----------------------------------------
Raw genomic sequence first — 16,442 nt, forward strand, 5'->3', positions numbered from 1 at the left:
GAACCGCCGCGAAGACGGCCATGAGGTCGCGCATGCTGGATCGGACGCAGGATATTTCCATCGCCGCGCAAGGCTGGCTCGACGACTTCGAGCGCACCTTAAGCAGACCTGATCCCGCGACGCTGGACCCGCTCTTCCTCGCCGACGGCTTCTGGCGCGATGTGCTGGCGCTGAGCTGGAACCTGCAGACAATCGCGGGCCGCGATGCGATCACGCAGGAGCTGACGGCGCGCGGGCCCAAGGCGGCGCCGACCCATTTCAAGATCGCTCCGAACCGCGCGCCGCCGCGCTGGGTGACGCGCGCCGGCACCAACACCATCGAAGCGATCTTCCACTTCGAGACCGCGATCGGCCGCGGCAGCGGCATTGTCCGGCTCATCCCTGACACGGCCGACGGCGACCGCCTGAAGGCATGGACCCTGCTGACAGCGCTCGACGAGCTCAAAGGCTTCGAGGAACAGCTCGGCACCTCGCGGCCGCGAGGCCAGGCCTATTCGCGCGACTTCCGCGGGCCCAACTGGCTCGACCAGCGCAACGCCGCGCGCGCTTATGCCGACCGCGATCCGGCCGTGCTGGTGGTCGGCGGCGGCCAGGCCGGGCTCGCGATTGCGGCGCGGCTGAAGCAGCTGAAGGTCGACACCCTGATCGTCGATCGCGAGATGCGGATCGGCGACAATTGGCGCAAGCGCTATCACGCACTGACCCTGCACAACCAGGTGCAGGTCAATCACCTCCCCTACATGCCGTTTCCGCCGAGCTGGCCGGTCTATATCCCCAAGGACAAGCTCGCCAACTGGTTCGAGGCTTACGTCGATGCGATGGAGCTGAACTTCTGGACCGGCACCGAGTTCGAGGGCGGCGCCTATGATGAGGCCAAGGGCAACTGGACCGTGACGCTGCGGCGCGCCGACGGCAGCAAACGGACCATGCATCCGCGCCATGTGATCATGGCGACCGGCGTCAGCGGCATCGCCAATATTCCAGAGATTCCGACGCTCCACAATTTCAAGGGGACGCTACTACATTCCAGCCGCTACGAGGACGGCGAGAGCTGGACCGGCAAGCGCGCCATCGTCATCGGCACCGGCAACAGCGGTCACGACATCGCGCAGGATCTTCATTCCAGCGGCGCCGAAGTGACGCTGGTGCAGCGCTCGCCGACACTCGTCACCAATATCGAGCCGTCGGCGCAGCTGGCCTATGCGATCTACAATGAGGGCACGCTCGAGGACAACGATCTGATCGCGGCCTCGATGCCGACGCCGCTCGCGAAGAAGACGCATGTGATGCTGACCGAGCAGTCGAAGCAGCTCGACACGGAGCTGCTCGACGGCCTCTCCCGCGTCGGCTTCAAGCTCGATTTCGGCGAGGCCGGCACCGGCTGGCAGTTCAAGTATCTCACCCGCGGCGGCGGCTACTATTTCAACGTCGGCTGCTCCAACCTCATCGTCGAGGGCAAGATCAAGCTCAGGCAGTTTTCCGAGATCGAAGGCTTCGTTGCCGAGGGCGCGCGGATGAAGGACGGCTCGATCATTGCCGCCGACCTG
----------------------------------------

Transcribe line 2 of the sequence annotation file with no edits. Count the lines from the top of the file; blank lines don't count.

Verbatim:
GAACCGCCGCGAAGACGGCCATGAGGTCGCGCATGCTGGATCGGACGCAGGATATTTCCATCGCCGCGCAAGGCTGGCTCGACGACTTCGAGCGCACCTTAAGCAGACCTGATCCCGCGACGCTGGACCCGCTCTTCCTCGCCGACGGCTTCTGGCGCGATGTGCTGGCGCTGAGCTGGAACCTGCAGACAATCGCGGGCCGCGATGCGATCACGCAGGAGCTGACGGCGCGCGGGCCCAAGGCGGCGCCGACCCATTTCAAGATCGCTCCGAACCGCGCGCCGCCGCGCTGGGTGACGCGCGCCGGCACCAACACCATCGAAGCGATCTTCCACTTCGAGACCGCGATCGGCCGCGGCAGCGGCATTGTCCGGCTCATCCCTGACACGGCCGACGGCGACCGCCTGAAGGCATGGACCCTGCTGACAGCGCTCGACGAGCTCAAAGGCTTCGAGGAACAGCTCGGCACCTCGCGGCCGCGAGGCCAGGCCTATTCGCGCGACTTCCGCGGGCCCAACTGGCTCGACCAGCGCAACGCCGCGCGCGCTTATGCCGACCGCGATCCGGCCGTGCTGGTGGTCGGCGGCGGCCAGGCCGGGCTCGCGATTGCGGCGCGGCTGAAGCAGCTGAAGGTCGACACCCTGATCGTCGATCGCGAGATGCGGATCGGCGACAATTGGCGCAAGCGCTATCACGCACTGACCCTGCACAACCAGGTGCAGGTCAATCACCTCCCCTACATGCCGTTTCCGCCGAGCTGGCCGGTCTATATCCCCAAGGACAAGCTCGCCAACTGGTTCGAGGCTTACGTCGATGCGATGGAGCTGAACTTCTGGACCGGCACCGAGTTCGAGGGCGGCGCCTATGATGAGGCCAAGGGCAACTGGACCGTGACGCTGCGGCGCGCCGACGGCAGCAAACGGACCATGCATCCGCGCCATGTGATCATGGCGACCGGCGTCAGCGGCATCGCCAATATTCCAGAGATTCCGACGCTCCACAATTTCAAGGGGACGCTACTACATTCCAGCCGCTACGAGGACGGCGAGAGCTGGACCGGCAAGCGCGCCATCGTCATCGGCACCGGCAACAGCGGTCACGACATCGCGCAGGATCTTCATTCCAGCGGCGCCGAAGTGACGCTGGTGCAGCGCTCGCCGACACTCGTCACCAATATCGAGCCGTCGGCGCAGCTGGCCTATGCGATCTACAATGAGGGCACGCTCGAGGACAACGATCTGATCGCGGCCTCGATGCCGACGCCGCTCGCGAAGAAGACGCATGTGATGCTGACCGAGCAGTCGAAGCAGCTCGACACGGAGCTGCTCGACGGCCTCTCCCGCGTCGGCTTCAAGCTCGATTTCGGCGAGGCCGGCACCGGCTGGCAGTTCAAGTATCTCACCCGCGGCGGCGGCTACTATTTCAACGTCGGCTGCTCCAACCTCATCGTCGAGGGCAAGATCAAGCTCAGGCAGTTTTCCGAGATCGAAGGCTTCGTTGCCGAGGGCGCGCGGATGAAGGACGGCTCGATCATTGCCGCCGACCTG